The scope of the NMDPMBC is way too broad. Its definition covers services like the ones mentioned above. However, it’s so broadly focused it even covers links that are part of a 2000-word essay posted on users’ WordPress.com- or Google Blogger-hosted blogs. Those are links to news organizations posted on a digital platform service, after all. A link to a news story on a search result page shown in response to someone’s search query also can’t be compared with a news portal like Google News.

A commonly suggested “fix” for the broad scope of the NMDPMBC is to compensate news organizations for clicks rather than links. Online news is a buffet with a wide selection of topics and priorities. There’s value in just skimming the news headlines. It’s a common method to stay abreast of today’s breaking news. Therefore, you can’t compensate news organizations for clicks alone. Focusing on clicks would incentivize click-baiting, knowledge-gap headlines, and other practices to optimize the click-through rate.

I’d go so far as to say that the scope of the NMDPMBC is dangerously broad and far-reaching. In my opinion, the NMDPMBC should be repealed and replaced by a new legislation with a much narrower scope. I propose that news organizations should be compensated for their works when it’s packaged and used in a competing news destination service. A news destination is any service that features news from one or more news sources; with the news forming a significant portion of the services’ value-proposition. For example, links to news organizations in response to contextual search results or links shared between users as part of a discussion doesn’t make a service into a news destination.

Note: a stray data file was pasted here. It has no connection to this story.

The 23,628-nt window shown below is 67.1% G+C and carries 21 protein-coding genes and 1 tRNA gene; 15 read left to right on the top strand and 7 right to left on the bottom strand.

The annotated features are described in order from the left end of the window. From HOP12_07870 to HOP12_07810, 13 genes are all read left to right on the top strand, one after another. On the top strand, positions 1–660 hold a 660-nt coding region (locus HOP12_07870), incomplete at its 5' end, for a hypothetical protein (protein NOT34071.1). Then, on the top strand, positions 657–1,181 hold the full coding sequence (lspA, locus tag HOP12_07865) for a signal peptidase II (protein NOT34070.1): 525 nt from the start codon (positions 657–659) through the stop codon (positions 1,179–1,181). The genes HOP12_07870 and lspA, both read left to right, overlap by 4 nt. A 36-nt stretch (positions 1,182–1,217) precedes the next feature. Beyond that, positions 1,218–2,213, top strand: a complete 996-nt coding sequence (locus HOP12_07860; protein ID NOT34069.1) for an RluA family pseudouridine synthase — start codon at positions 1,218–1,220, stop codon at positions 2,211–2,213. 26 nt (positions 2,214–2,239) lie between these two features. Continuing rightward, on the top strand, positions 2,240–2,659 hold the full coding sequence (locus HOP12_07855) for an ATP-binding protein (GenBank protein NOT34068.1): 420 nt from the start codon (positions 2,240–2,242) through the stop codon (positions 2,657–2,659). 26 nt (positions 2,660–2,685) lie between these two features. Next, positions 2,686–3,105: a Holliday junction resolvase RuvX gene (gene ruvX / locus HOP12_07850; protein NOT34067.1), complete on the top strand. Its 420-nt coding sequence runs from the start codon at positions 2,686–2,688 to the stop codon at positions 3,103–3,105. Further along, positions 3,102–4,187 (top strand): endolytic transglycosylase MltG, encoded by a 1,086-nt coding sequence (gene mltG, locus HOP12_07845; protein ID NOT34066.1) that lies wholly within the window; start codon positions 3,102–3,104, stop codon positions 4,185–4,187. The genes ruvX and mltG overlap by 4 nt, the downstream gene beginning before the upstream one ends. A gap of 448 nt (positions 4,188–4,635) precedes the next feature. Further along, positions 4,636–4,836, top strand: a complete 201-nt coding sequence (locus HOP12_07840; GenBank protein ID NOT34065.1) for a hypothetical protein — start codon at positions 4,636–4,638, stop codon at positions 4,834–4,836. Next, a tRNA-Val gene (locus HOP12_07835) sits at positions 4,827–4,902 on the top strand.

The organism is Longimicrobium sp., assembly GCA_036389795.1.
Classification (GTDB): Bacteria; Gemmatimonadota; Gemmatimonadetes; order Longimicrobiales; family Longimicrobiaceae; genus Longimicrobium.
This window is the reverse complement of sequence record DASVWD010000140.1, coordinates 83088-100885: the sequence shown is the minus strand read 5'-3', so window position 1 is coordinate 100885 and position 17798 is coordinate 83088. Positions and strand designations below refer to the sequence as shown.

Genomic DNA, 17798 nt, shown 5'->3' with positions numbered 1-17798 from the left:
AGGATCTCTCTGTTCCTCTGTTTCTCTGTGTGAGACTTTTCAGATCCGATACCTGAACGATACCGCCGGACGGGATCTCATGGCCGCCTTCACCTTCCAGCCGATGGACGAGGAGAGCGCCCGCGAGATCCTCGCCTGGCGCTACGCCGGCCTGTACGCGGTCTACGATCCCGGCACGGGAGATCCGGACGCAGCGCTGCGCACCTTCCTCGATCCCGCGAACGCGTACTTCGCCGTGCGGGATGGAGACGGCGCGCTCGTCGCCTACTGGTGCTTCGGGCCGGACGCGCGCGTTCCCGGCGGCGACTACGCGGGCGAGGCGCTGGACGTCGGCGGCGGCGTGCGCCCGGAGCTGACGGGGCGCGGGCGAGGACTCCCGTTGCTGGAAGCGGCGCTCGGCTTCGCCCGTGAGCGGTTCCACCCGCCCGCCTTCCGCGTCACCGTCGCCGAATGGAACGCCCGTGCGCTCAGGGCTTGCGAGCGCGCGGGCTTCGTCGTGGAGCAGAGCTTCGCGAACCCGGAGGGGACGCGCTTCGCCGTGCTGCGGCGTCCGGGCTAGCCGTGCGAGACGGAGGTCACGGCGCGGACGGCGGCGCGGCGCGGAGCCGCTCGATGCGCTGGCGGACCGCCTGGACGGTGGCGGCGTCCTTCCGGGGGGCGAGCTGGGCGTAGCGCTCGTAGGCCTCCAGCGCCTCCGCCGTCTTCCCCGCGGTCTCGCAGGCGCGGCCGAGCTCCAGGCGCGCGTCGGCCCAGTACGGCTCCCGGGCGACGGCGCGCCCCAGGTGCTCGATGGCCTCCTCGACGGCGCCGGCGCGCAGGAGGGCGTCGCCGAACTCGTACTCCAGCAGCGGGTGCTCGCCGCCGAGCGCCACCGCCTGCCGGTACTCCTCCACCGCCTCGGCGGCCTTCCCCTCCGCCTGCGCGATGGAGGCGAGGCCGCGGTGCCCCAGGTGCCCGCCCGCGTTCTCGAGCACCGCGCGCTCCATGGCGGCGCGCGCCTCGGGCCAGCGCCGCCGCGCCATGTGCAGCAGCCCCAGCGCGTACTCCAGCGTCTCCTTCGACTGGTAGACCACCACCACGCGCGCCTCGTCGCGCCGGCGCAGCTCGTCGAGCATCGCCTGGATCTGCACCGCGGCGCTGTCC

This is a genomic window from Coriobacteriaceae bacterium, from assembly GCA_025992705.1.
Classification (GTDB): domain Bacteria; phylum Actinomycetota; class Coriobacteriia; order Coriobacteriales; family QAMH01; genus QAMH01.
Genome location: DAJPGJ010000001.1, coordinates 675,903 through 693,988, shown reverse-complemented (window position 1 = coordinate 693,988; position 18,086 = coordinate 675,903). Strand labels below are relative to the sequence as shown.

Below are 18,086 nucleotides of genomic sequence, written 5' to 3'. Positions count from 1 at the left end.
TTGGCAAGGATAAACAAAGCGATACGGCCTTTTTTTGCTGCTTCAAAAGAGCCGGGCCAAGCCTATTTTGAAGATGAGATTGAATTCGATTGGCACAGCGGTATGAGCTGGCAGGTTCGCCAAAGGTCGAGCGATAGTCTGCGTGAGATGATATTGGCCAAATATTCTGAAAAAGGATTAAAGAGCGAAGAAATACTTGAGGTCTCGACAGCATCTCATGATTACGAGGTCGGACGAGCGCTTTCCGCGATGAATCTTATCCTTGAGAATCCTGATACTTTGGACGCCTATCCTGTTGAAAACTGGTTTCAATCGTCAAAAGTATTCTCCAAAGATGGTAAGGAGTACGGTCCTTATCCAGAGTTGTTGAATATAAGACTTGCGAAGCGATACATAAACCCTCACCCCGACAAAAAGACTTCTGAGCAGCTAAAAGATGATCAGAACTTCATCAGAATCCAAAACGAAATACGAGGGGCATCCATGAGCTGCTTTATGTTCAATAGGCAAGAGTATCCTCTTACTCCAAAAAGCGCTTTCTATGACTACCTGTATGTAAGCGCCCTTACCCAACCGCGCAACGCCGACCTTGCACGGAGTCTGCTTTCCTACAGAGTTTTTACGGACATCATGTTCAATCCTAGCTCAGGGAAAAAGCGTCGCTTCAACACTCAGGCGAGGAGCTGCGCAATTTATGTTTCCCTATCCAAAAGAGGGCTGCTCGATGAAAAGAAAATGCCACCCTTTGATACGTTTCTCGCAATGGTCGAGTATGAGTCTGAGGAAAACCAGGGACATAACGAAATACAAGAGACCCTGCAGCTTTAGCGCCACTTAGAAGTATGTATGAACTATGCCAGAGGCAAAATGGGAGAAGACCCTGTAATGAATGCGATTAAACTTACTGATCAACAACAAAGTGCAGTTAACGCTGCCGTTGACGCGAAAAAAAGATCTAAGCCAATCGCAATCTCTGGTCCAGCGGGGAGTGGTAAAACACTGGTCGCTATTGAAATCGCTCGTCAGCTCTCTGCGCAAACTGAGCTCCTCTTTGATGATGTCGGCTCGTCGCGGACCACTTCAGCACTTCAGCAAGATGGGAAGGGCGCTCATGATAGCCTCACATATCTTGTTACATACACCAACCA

This definition excludes e.g. a link at the top of a blog post or forum thread, even with a preview, as long as that is not the primary focus of the page. It also excludes social media streams where discussions and opinions about the news are the primary content. In contrast, a platform like Twitter puts a heavy emphasis on the shared news link, with large headlines and huge imagery. Twitter also limits the length of the poster’s comment to a degree that ensures the shared link remains the main focus.

The new scope of this revised legislation has some unintended consequences, however. I’m a fan of the open web syndication standard, and would exclude some types of services built around the principles of this technology. Any good legislation needs a few exceptions. Here are three exceptions I’d include in a revised legislation:

Firstly, a news destination with “fewer than 10 000 daily visitors (monthly average)” is exempt. This is a fairly low number. However, I don’t believe it’s a right to create a direct competitor using someone else’s works without paying for the privilege.

Secondly, news shared directly from a news organization’s own app or website should be exempt. E.g. you can’t require Facebook to pay for news being shared when you’ve included a prominent Share button on your website. That’s an implicit license to freely share the content. That doesn’t mean that other methods of sharing links to that same article is exempt, however. Social media platforms already track how links are shared. News organizations can’t have it both ways.

Thirdly, a news destination that only aggregates news from syndication feeds (“RSS”) provided by the end-user to the service is exempt. The user does the curation work themselves choosing who to follow in a format created specifically for syndication. Under this exemption, a digital platform service can’t suggest or recommend news organizations to follow, or provide a set of defaults.

The premise of requiring digital platforms to pay for any type of link to a news website in any context is fundamentally flawed. Not all links are created equal! The changes I propose above probably aren’t perfect, and I’m sure you can poke holes in them. I do believe, however, that it’s a huge improvement over the general link tax that made it into law in Australia.